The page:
Washington Business Journal
By Andy Medici
3 March 2017


Martine Rostan had won a new contract.

Her company, Silver Spring-based Professional Business Interiors LLC, has helped firms pick furniture and lay out their new offices for more than 20 years. She needed a loan to purchase furniture as her latest client, a federal agency, would only pay once the contract was fulfilled.

So, she went to an online lender, Fundation. In her experience, traditional banks took too long to get back to her, and their answer might have been no. In that time, the client may have taken its business elsewhere. The Fundation dollars took just a few days.

“You only can get funding when you get the order,” Rostan said. “And when you get the order, you don’t have time to go to a bank for funding.”

She’s encountered online lenders that were less than clear about their loans or charged exorbitant rates. Fundation, she said, was transparent about both, and she walked away happy.

It’s a growing sentiment. In recent years, Greater Washington has seen a wave of community banking consolidation — conditions that could spell trouble for small businesses looking for loans at lower rates than those charged at national bank brands. It’s caused smaller businesses to increasingly turn to alternative financing, including equity sales and online lenders such as New York-based Fundation.

A shrinking pool

At the heart of this is the wave of banking industry consolidation.

In 1992, there were 11,463 banks across America, according to the Federal Deposit Insurance Corp. That shrunk more than half to 5,170 by 2016. Locally, there were 70 banks headquartered in the region in 1999. That was halved to 36 last year.

Much of the consolidation can be attributed to survival and better prospects for growth, especially thanks to increased regulations since the Great Recession that industry leaders say have weighed more heavily on smaller banks with fewer resources. Many banks retrenched a bit in the wake of the financial crisis, while others have since been absorbed.

And small business loan amounts, at least in Greater Washington, dipped last year. Banks loaned $290 million to small businesses in fiscal 2015, but that slipped to $240 million in fiscal 2016, according to the Small Business Administration. That was lower than fiscal years 2012 and 2013.

As banks become larger, the amount of overhead needed for each loan is the same regardless of the loan’s size, which means the banks gravitate toward larger loans, according to Sam Graziano, CEO of Fundation.

Fundation is a direct lender that partners with banks to provide the small business loans the banks cannot or are unable to do themselves, Graziano said. Banks often refer borrowers to Fundation, which can make the loans while keeping that small business customer at the partner bank.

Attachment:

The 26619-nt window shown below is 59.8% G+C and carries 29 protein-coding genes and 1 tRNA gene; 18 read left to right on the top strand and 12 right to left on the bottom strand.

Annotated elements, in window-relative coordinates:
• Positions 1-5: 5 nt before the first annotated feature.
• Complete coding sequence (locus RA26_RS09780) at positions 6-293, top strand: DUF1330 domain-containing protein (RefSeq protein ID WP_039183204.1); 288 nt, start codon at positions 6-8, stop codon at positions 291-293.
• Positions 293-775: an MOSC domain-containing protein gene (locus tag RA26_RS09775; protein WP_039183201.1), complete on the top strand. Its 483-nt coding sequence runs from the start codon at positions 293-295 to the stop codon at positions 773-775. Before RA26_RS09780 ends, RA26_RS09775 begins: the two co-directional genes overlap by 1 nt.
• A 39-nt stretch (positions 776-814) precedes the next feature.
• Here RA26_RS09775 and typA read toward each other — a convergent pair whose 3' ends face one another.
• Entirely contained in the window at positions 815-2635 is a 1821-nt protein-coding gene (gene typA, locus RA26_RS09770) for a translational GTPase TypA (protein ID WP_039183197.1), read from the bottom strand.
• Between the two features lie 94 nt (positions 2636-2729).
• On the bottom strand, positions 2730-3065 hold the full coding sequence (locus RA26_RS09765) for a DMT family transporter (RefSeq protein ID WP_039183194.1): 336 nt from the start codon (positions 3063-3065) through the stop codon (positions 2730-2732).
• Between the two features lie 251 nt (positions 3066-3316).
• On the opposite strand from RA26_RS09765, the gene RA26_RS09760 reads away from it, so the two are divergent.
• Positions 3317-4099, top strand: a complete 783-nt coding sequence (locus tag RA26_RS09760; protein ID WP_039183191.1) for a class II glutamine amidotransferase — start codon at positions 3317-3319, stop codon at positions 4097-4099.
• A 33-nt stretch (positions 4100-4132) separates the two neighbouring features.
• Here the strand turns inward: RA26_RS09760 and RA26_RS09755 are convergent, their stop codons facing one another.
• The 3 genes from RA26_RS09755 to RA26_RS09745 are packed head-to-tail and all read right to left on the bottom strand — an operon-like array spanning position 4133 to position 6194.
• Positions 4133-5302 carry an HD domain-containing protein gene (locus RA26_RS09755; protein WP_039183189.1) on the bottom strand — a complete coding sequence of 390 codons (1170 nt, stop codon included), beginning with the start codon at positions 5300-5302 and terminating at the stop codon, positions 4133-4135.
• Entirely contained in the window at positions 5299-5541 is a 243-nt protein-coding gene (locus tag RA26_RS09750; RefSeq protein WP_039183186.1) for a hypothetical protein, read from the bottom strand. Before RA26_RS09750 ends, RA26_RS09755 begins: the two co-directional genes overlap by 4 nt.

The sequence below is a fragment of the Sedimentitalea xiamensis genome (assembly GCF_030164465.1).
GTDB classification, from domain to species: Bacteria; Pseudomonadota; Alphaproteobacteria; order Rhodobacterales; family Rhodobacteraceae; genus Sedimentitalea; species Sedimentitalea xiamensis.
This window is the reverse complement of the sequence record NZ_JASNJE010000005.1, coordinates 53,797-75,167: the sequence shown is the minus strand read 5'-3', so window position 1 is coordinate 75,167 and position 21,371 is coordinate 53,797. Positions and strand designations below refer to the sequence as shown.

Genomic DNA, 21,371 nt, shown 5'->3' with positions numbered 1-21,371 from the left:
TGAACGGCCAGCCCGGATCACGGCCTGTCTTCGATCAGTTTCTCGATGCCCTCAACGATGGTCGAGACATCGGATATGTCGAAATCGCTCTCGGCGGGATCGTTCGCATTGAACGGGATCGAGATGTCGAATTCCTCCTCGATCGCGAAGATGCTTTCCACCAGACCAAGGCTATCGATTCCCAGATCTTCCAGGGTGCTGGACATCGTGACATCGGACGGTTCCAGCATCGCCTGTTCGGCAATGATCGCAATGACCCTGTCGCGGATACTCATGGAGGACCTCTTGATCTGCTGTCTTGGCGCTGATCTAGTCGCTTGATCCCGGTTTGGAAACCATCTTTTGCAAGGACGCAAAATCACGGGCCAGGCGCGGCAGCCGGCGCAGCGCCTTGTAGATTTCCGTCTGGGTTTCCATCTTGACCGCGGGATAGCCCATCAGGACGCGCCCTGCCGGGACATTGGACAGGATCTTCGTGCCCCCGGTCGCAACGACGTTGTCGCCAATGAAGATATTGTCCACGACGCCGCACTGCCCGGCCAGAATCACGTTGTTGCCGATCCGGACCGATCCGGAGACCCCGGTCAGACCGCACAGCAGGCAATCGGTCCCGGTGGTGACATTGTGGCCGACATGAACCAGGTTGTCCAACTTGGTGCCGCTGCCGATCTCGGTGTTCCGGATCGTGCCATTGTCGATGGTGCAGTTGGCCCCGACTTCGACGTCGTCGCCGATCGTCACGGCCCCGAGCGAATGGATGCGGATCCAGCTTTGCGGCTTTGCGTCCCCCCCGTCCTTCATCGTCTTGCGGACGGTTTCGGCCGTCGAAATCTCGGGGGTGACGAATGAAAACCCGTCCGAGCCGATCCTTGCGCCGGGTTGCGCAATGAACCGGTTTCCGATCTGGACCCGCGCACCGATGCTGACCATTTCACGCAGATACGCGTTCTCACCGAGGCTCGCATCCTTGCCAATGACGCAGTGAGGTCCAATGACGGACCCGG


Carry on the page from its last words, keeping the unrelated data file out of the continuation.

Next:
While banks meet about 90 percent of the demand for small business loans from $250,000 to $500,000, they fall short on the smaller loans, according to Graziano. There is about $80 billion in demand for small business loans less than $250,000, and banks only fill about $52 billion, he added. Three-quarters of Fundation’s loans are for $150,000 or less, he said.

Another factor that could have slowed small business lending is the historically low interest rates that have lasted for prolonged periods. They make the profit margins on small business loans razor thin, making banks even more hesitant to lend nowadays.

“It’s rarely, if ever, because they don’t want to,” Graziano said. “It’s always been a challenging thing for banks to do small business loans.”

And yet, demand grows

He said the problem hits the youngest businesses the hardest.

Those without a long-term credit profile or those in service industries, such as restaurants, construction, florists or even nail salons, might fail a typical bank underwriting test. But some online lenders use their own private capital, which comes with a different level of underwriting. Fundation said it tries to provide transparent loan terms so businesses know what they’re paying across the loan’s lifetime.

“There is a really broad ecosystem of companies that are trying to serve the unmet need for capital from the small business market,” Graziano said.

Another funding source has been peer-to-peer lending and other digital lenders that are targeting equity in a business — much like the venture capital community, but on a smaller, more informal scale, said Anirban Basu, economic consultant and CEO of the Sage Policy Group. Essentially, small businesses can get funding by giving up a portion of the equity in their business.

“It’s not so much about lending to these emerging businesses. It’s taking an equity stake in them — and not debt,” Basu said. “You are buying into an idea.”

But Basu also thinks community banks are doubling down on efforts to build up their small business lending. The current loan crunch in that niche, he said, is mostly a holdover from the financial crisis, and small banks are now trying to diversify their portfolios.

“Many banks are working very hard to migrate their loan portfolio from real estate toward commercial lending,” he said. “And many banks want to be aligned with a rapidly growing businesses.”

That goes for a few larger banks, too, who remained some of the region’s top small business lenders in 2016. Brian Smith, senior vice president of small business lending at Capital One Financial Corp., said the company has created an online loan application system where small business owners get an answer within 24 hours.

“The big thing that we found is that many small business owners care how long it takes to get an answer as the absolute criteria,” Smith said. “We are trying to address that situation. We are trying to make it easier.”